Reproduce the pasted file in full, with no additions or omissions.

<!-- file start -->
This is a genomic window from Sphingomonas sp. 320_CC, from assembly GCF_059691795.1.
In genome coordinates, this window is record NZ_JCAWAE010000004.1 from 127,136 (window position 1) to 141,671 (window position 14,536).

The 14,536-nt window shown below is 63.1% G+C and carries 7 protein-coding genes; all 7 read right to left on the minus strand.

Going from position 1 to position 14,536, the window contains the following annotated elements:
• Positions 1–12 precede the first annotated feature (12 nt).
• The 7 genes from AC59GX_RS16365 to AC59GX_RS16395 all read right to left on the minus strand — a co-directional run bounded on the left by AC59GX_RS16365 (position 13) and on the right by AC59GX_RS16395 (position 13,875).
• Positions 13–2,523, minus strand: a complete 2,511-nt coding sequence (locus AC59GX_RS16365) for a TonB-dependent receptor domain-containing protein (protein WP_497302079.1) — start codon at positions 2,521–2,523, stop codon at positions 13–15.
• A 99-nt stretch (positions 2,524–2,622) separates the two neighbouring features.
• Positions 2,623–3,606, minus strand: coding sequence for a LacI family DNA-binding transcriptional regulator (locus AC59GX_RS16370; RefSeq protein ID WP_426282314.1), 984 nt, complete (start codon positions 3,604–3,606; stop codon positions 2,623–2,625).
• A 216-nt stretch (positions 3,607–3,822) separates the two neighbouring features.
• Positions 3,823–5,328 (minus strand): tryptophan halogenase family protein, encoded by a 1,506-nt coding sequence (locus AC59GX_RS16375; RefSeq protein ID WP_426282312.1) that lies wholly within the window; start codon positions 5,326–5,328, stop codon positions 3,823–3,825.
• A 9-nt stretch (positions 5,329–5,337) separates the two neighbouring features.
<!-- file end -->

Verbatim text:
This is a genomic window from Sphingomonas sp. 320_CC, from assembly GCF_059691795.1.
In genome coordinates, this window is record NZ_JCAWAE010000004.1 from 127,136 (window position 1) to 141,671 (window position 14,536).

The 14,536-nt window shown below is 63.1% G+C and carries 7 protein-coding genes; all 7 read right to left on the minus strand.

Going from position 1 to position 14,536, the window contains the following annotated elements:
• Positions 1–12 precede the first annotated feature (12 nt).
• The 7 genes from AC59GX_RS16365 to AC59GX_RS16395 all read right to left on the minus strand — a co-directional run bounded on the left by AC59GX_RS16365 (position 13) and on the right by AC59GX_RS16395 (position 13,875).
• Positions 13–2,523, minus strand: a complete 2,511-nt coding sequence (locus AC59GX_RS16365) for a TonB-dependent receptor domain-containing protein (protein WP_497302079.1) — start codon at positions 2,521–2,523, stop codon at positions 13–15.
• A 99-nt stretch (positions 2,524–2,622) separates the two neighbouring features.
• Positions 2,623–3,606, minus strand: coding sequence for a LacI family DNA-binding transcriptional regulator (locus AC59GX_RS16370; RefSeq protein ID WP_426282314.1), 984 nt, complete (start codon positions 3,604–3,606; stop codon positions 2,623–2,625).
• A 216-nt stretch (positions 3,607–3,822) separates the two neighbouring features.
• Positions 3,823–5,328 (minus strand): tryptophan halogenase family protein, encoded by a 1,506-nt coding sequence (locus AC59GX_RS16375; RefSeq protein ID WP_426282312.1) that lies wholly within the window; start codon positions 5,326–5,328, stop codon positions 3,823–3,825.
• A 9-nt stretch (positions 5,329–5,337) separates the two neighbouring features.